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The book changed your life:  As a child, Where the Red Fern Grows opened up my eyes to how books can transport you to another place and make you feel many emotions.  I have been a voracious reader ever since.

Advice for other entrepreneurs: Surround yourself with people who compliment, but don’t match, your main skill set. If you have a technology focus, partner with someone who has more of a business/sales focus. If you have more industry experience, look for people who can help round out your business. You can learn so much from people that have a different background and viewpoint.

What are you afraid of? Disappointing people.

What are you most proud of? Serving as a mentor to the next generation of lawyers and tech entrepreneurs.  As I built my career to make partner, I saw many women succeed at Ice Miller—but as I talked to other women, I came to realize the need for mentorship in these communities. I now serve on the advisory committee for the Central Indiana Women’s Business Center and previously served on the national board of Pass the Torch for Women.

What would be your dream career if you were not a lawyer and entrepreneur?  A doctor. I am actually a chemistry/political science double major, and was a science research fellow. I started doing cancer research in high school and intended to go to medical school. But through a lobbying internship at Ice Miller, I realized that I wanted to find ways to help people—and that I might do it more effectively by supporting companies that could impact the world.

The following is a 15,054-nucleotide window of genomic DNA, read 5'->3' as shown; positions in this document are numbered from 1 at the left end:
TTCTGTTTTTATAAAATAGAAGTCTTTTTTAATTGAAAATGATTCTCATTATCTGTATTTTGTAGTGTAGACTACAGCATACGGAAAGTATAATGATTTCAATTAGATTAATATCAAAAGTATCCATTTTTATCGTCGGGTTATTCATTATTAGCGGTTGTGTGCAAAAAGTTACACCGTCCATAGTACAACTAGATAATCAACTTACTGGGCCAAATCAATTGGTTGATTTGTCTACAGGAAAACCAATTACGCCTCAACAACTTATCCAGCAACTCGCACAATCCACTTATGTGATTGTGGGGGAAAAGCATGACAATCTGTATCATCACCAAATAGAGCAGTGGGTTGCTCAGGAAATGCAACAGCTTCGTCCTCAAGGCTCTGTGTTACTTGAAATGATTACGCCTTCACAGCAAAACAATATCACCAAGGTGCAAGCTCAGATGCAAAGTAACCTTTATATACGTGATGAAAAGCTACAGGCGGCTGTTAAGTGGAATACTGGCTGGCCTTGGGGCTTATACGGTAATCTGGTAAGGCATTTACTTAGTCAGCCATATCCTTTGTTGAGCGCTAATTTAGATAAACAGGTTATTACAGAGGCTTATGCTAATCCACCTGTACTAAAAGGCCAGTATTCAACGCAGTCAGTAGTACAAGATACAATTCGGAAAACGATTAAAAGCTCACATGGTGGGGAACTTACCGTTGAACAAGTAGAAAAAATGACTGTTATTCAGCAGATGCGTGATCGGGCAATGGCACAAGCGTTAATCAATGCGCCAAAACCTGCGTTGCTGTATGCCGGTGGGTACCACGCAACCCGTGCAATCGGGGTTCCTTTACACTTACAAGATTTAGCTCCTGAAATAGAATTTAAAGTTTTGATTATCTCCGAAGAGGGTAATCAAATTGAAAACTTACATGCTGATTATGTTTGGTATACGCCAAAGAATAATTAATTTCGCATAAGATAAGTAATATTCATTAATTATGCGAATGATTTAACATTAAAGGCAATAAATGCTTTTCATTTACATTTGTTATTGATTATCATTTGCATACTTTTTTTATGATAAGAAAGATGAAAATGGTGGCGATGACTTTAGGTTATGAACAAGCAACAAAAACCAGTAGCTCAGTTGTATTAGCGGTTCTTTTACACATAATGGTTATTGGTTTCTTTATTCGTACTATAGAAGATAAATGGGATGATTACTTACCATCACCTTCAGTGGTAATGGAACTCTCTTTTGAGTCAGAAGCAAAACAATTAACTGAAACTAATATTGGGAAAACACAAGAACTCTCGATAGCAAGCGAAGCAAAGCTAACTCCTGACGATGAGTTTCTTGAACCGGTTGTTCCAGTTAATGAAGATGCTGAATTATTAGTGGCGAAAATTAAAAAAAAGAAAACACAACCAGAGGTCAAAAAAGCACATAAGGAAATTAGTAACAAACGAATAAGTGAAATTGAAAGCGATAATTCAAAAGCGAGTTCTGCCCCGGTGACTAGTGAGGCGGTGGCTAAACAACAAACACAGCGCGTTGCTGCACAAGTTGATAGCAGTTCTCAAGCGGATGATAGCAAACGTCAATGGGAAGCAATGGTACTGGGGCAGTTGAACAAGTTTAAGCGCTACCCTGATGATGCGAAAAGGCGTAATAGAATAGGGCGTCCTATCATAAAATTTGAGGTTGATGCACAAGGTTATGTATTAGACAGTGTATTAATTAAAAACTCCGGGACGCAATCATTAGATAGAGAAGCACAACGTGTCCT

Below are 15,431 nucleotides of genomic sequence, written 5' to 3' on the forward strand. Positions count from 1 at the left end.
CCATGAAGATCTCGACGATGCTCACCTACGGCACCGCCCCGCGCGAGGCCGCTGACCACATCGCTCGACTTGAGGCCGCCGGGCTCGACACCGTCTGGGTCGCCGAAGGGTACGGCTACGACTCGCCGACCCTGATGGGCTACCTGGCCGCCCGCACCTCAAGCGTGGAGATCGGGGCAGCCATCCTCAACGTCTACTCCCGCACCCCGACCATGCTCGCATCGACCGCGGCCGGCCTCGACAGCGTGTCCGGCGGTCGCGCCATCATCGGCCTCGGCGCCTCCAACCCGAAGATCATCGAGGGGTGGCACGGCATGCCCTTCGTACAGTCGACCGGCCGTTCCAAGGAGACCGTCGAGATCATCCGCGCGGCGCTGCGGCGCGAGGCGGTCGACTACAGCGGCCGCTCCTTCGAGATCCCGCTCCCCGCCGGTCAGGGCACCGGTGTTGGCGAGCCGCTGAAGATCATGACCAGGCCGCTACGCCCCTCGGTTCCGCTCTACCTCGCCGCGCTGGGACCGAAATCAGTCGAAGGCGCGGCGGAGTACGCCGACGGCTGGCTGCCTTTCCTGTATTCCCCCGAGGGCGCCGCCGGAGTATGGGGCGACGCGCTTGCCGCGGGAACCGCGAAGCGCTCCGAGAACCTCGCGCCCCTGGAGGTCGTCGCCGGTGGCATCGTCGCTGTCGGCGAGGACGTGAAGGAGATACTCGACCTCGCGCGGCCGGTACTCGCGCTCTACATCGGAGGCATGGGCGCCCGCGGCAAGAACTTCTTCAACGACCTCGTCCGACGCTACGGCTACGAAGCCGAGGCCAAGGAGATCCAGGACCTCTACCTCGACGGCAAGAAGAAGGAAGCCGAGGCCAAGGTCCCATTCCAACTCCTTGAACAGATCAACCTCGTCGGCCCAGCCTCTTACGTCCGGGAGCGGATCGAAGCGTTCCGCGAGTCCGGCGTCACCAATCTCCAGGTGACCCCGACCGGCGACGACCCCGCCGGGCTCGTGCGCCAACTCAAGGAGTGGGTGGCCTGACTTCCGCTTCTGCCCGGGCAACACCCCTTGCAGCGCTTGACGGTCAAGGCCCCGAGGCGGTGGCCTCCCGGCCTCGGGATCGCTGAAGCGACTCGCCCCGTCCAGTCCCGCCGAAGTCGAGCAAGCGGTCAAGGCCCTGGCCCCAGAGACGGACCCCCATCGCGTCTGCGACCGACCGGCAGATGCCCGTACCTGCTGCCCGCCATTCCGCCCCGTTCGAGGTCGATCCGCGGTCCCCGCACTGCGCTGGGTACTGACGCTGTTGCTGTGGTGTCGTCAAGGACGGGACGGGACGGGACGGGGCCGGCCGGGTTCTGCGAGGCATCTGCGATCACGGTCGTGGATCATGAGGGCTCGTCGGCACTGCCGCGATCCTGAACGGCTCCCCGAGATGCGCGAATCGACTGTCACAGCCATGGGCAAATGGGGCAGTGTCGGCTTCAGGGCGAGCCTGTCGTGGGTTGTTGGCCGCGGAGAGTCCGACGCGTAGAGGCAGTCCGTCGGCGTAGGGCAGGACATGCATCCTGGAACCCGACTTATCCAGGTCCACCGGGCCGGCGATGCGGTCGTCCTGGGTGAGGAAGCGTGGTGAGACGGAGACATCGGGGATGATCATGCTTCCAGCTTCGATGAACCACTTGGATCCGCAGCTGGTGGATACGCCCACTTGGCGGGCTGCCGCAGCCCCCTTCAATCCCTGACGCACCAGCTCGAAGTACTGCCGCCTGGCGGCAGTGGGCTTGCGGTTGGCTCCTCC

What does your workspace look like? (Borrowed from Sam Gosling.) We are in close quarters, but with tons of windows and white boards to help us collaborate on our vision of Doxly.

Favorite vacation destination:  I love going to South Haven, Michigan with my family.  We stay at a house together on the water and spend a week relaxing and enjoying each other’s company.

Favorite musician or group: My first dance with my husband at our wedding was to a song by the band Lifehouse. They are one of my favorites because the words of their songs capture so much emotion.

Favorite food:  Sushi.

Favorite quote: “My mission in life is not merely to survive, but to thrive; and to do so with some passion, some compassion, some humor, and some style.” —Maya Angelou.

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Mantra:  Just keep swimming.

Who would you want sitting next to you if you got stuck for three hours on the tarmac in a 737? Tina Fey. If you must be stuck somewhere, you might as well enjoy your time and learn how to balance being a fierce female with an amazing career and being a mom.   

Compiled by Monica Bay, CodeX Fellow and freelance journalist and analyst. Email: Twitter: @MonicaBay.